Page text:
Your Medical Directive
Any complete estate plan should include a medical directive. This term may encompass a number of different documents, including a health care proxy, a durable power of attorney for health care, a living will, and medical instructions. The exact document or documents will depend on your state’s laws and the choices you make.
Both a health care proxy and a durable power of attorney for health care designate someone you choose to make health care decisions for you if you are unable to do so yourself. A living will instructs your health care provider to withdraw life support if you are terminally ill or in a vegetative state. A broader medical directive may include the terms of a living will, but will also provide instructions if you are in a less serious state of health, but are still unable to direct your health care yourself.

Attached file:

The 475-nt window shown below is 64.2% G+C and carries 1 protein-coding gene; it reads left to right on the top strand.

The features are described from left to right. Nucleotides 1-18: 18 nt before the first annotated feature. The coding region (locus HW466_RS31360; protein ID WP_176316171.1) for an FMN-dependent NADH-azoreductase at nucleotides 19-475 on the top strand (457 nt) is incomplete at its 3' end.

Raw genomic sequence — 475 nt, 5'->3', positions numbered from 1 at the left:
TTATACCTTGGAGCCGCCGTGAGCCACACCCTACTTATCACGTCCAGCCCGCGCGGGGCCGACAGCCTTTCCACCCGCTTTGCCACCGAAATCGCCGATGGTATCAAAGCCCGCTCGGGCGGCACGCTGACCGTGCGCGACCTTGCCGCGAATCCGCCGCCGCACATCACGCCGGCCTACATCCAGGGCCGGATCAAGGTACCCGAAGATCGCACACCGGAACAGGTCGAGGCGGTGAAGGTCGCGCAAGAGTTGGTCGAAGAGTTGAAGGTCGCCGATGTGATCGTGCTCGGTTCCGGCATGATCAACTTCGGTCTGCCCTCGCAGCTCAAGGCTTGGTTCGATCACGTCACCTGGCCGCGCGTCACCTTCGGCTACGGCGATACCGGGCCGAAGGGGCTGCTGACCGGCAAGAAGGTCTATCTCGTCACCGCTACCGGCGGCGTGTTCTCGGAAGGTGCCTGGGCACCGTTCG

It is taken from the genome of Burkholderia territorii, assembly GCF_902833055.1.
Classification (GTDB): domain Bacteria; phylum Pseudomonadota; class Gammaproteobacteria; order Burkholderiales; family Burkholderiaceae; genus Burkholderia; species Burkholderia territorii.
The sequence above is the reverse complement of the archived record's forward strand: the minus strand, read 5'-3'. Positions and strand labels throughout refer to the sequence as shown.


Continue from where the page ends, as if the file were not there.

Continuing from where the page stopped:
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David Wingate is an estate planning and elder law attorney at Estate and Elder Planning by David Wingate. The Estate and Elder Planning office services clients with powers of attorneys, living wills, Wills, Trusts, Medicaid and asset protection. The Elder Law office has locations in Frederick, Washington and Montgomery Counties, Maryland.
Notice: this Blog is published as a free service of the Estate and Elder Planning by David Wingate. The information is for general informational purposes only and does not constitute legal advice. For specific questions, please consult with one of our experienced attorneys. We encourage you to share this newsletter with anyone you think may be interested.